The Bible says that God hates evil and abuse, and will defend the oppressed. I think that God desires that everyone be set free from sin, and no one ever abuse another child…that is His plan. Unfortunately His will is not always done on the earth. That’s why He told us to pray, “Your kingdom come, Your will be done, on earth as it is in heaven.”

    I think it is this knowledge that God is the good guy and the devil is the bad guy, that has helped us survive so far. Simple… but it really helps. Doesn’t mean I don’t have questions, of course. I just don’t believe that God rubber stamps every bad thing that happens to us. He is sovereign, but the catch is the free will part. If He made everything happen, or planned everything on earth to happen, good and bad, then why do we need to pray? Why do spiritual warfare? And that implies that God actually plans for people to sin – example – abuse kids. That CANNOT be in God’s plan!!! The Bible says that God is light, and in Him there is no darkness at all. He can’t tacitly approve of evil. But He can turn it around for good!

    God has really helped me by just helping me to see His goodness in the midst of this. And I am still committed to fighting evil, everywhere i find it!!

    Thanks, this was a great article.
    M

  • Jesse

    Hey mom, you did good. I love you.

  • Sara

    Thank you so much for sharing!!! Just because this is the vocation we have chosen does not mean that we are immune to the tactics of the enemy. Even from within our own community. Your experience has brought tears to my eyes. I have been reprimanded by leadership for wanting a childcare policy at our company conferences and a teacher-student interactions policy at our school (one as simple as stating no non-school/non-supervised teacher student overnights…this happens were we are!) I know that this is no garuntee that evil will not touch our families or our children. But when the dust settles I want to look at our children in the eye and be able to say that their believing community did our best to ensure that they were protected.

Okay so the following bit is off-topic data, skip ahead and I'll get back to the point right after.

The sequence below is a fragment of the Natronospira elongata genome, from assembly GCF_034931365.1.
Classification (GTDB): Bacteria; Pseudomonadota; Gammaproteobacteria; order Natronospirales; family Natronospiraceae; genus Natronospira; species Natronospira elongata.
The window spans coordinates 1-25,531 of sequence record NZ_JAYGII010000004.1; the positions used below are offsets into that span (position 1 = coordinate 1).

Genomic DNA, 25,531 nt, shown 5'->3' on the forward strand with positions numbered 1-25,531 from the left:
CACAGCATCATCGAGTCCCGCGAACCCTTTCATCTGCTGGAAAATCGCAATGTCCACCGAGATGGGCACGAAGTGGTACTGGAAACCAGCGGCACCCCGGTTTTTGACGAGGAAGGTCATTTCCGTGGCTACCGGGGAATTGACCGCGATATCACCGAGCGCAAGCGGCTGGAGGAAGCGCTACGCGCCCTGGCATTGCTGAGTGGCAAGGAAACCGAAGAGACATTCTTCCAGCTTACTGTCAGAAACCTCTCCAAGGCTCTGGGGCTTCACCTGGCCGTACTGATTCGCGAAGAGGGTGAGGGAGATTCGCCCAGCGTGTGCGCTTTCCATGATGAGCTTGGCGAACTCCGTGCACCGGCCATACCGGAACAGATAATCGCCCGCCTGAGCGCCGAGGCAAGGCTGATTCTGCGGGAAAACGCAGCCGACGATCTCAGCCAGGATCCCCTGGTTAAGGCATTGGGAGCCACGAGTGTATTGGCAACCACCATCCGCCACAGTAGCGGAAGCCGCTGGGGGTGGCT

God have mercy should the harm come from those claiming to love the Lord or else our chldren’s faith will have little hope. Our son got sucked into online porn at the early age of 8 after we thought we had plug up all the holes. Our enemy prowels looking for His victims. May sharing your experience not only wake us up but bring healing to the rest of us. Keep up the good work sister and may what the enemy intended for evil in your children’s lives be turned back against him and used for good in the kingdom.
    (sorry for any misspellings as I think that the better my foreign language improves the worse my English gets!)
    Blessings Sara

  • Coleen

    My dear sister in the Lord and fellow servant: My heart resonates and aches with the story you have shared. I could share a similar experience from our history—-abuse to our children while we served on a foreign field. I have experienced many of your same emotions–oh so many. And I feel them to the core every time I lean of another child abused especially in these enviroments in which they should have been safe. God have mercy upon those who have hurt the children (and consequently their parents) so very deeply.; God has done much in the lives of our children and brought them to places of healing and wholeness and for that we truly praise Him. We know that for others, it is being a longer, more painful process—but He will continue to offer His wholeness for their hurting hearts, minds, and souls.
    I had the opportunity to meet Miriam at a WotH retreat in South America; in fact, I had the deep privilege of having her as our small group leader. I consider her to be a precious gem of God who is being greatly used in so many lives, because she has allowed God to bring redemptive purposes from her shattered life. What a beautiful lady, beautiful picture of God’s love that she is and so very approachable.
    You are loved, dear one, and I will pray for your family as I pray for so many that have been affected by abuse. Until we meet in glory, hugs to you.
    CMT

    • CAFH

      Thank you Coleen. This was an encouragement. I love to hear of every “sighting” of God’s redemptive good from the most unimaginable pain. Part of the pain sometimes seems to be how very hard it is that we have to work to “see” with eyes of faith in this life redemptive good from tragedy and loss. I am renewing my commitment to look..hard..with gratitude to see every glimpse of God’s goodness with every breath I GET the privilege to breathe.